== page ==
Ask Alexandra – May 2007

Question #1:

Hi Alexandra,

This isn’t so much a question, but I wanted to say how much you’ve inspired me. I’ve always been a bit green, but when I watched a show you were on, people marvelled at your dedication to recycling which really made me think. You were also talking about your green lifestyle and electric car, which are things I’ve always aimed for. Since then, I take all my recycling home from work because the waste at work always annoyed me too. My attention to a more green life notched up around that stage as well.

I think you’re sending out an important message, and all people in hollywood with attention being paid to them do the earth a great favour when they lend their influence.

Thanks so much!


Dear Alice,

Thank you for your encouraging email. It makes me feel good that the little things I do have an effect on a larger scale.

There are so many little things we all can do to make the world a better place for future generations, and they don’t have to cost money or take a lot of time. It is wonderful that you are taking your recycling home from work. Offices are often wasteful places because some faceless company foots the bill so employees don’t care, but a lot of resources can be saved with small, easy changes: switching out regular bulbs for compact fluorescents; making sure the toilets are low flow and don’t leak; replacing paper cups and plasticware with mugs and silverware in the office kitchen; making sure there are aerators on all the faucets; turning off computers at night. And what kind of cleaners are being used in the office – highly toxic ones (probably) or earthfriendly ones?

My friend Stephanie talked to her office manager and explained how much money could be saved if these small changes were implemented – perhaps this is possible at your work too?

If there is no interest to become more efficient, then you at least can do what you can. In the end, that is all we can truly do: take responsibility for what we each do.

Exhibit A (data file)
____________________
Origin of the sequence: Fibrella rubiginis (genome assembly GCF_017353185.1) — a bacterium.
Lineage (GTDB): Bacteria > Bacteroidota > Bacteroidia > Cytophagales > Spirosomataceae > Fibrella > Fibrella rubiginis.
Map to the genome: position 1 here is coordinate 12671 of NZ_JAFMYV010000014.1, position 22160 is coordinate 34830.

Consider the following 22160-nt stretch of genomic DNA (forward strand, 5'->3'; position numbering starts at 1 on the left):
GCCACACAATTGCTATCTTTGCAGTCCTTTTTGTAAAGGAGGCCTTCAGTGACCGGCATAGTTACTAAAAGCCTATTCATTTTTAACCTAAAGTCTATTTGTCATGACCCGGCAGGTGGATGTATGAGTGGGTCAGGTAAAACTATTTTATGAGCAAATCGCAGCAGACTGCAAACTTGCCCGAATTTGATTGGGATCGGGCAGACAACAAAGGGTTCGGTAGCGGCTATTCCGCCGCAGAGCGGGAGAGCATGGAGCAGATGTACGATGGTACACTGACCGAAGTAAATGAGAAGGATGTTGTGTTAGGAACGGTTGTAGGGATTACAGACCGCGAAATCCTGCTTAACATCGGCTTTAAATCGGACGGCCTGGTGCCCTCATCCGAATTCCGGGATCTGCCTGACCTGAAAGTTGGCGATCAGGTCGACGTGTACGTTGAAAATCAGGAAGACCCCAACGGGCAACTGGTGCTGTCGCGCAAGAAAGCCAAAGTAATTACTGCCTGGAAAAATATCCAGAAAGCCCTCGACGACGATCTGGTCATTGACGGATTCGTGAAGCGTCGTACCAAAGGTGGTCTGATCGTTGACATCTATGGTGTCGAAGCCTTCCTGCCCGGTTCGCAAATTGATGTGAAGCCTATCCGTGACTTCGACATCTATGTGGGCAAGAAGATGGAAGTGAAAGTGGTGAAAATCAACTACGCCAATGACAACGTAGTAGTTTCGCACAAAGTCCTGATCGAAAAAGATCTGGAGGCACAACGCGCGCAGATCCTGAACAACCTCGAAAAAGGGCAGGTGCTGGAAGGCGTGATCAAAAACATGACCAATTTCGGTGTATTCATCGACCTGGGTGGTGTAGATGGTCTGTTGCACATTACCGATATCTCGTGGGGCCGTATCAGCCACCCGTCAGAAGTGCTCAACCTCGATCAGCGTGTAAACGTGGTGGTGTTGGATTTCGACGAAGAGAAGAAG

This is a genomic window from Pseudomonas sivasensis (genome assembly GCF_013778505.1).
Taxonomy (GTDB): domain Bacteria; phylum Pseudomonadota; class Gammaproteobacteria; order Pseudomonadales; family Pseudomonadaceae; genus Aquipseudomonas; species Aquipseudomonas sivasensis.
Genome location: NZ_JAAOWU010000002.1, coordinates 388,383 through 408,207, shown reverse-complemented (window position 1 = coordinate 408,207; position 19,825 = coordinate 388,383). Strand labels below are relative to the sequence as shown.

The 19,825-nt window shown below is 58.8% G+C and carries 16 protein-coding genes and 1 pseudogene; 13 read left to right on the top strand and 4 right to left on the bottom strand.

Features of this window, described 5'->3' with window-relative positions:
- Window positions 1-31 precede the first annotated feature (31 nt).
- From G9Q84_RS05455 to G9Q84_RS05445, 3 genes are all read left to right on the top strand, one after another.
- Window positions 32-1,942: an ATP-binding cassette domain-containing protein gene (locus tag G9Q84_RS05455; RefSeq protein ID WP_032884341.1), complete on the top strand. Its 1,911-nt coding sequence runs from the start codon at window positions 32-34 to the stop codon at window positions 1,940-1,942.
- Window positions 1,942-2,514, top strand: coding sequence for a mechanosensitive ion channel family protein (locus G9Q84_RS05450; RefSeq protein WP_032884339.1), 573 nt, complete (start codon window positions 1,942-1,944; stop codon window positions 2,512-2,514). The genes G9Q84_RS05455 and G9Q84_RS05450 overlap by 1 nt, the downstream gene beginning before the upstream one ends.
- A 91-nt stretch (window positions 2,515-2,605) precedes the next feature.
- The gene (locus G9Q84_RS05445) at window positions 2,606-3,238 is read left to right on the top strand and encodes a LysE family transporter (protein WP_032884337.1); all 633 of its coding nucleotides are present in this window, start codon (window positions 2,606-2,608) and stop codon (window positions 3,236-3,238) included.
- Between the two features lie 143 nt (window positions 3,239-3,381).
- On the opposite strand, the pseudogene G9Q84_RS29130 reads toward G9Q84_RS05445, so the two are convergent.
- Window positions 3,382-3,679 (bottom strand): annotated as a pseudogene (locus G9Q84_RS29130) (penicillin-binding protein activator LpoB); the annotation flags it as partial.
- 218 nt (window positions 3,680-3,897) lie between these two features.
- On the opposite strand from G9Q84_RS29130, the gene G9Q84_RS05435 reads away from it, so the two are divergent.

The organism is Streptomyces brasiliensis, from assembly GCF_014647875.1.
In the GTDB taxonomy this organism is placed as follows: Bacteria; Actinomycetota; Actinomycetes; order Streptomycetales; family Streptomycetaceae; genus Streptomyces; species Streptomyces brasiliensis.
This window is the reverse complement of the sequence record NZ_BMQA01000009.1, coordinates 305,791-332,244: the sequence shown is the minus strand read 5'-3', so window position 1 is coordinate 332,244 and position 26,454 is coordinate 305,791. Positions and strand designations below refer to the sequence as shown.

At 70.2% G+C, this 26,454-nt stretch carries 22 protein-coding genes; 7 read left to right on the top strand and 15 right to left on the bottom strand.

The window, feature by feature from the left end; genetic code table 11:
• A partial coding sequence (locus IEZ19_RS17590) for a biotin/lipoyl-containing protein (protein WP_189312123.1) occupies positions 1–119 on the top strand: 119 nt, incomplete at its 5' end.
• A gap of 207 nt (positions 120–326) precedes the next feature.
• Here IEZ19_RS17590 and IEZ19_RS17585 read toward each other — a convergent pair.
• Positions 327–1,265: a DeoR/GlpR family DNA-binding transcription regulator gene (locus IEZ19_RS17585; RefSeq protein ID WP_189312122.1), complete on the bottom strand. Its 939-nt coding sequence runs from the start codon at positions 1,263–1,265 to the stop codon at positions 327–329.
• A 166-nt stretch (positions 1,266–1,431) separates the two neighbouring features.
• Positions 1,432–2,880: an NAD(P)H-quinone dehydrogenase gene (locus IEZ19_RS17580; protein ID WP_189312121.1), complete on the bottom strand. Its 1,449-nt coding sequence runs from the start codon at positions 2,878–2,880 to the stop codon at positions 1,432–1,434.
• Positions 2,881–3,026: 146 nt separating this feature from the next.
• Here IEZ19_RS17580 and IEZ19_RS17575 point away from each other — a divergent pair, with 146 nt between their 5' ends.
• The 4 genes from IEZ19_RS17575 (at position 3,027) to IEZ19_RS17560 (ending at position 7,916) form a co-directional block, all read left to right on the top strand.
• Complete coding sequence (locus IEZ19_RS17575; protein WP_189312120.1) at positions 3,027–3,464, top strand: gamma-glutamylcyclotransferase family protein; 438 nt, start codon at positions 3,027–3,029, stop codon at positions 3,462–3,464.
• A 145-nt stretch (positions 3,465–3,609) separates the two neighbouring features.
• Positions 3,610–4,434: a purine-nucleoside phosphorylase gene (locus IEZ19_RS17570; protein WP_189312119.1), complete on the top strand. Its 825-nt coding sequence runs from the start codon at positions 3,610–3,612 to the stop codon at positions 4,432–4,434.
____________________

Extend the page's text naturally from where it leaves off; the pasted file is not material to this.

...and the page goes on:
Let us know if you decide to talk to the powers-that-be at work about a more environmentally conscious and less wasteful office.

Thank you again,


Question #2:

Dear Alexandra,

I just finished watching your movie, Demons From Her Past, and Id like to complete you on how well your acting and the movie was. I thought the storyline was superb, and I’m only 18, and I think this is the first movie I’ve watched with you in it, and I was truly impressed. (I didn’t really watch baywatch when i was younger). You have a wonderful smile, and your acting reminded me a little bit of Hilary Swank, in “Iron Jawed Angels.” (I hope you take that as a compliment). I just read your biography, and how impressive, the protests and the swimming. That is really cool. My only question is, was this movie based on a true story? And if so, where could I get more information on it? I may start looking into these electric cars also mentioned in your biography. The future of the environment depends on us. It would mean a lot to hear a response back from you when your not busy 🙂

Your new fan,

Dan Buckley

Dear Dan,

I loved Hillary Swank in Iron Jawed Angels, and I loved the movie too, so I do take it as a compliment! Her character was the real life voting activist Alice Paul, and several of my friends asked me if we were related (I wish, but I don’t think so). I recommend the movie highly: engrossing and a great history lesson too.

I really enjoyed filming Demons from her Past (which premiered on the Lifetime cable network a couple months ago)- the actors were all wonderful onscreen and off. It was not based on a true story, however, although it does have that feel.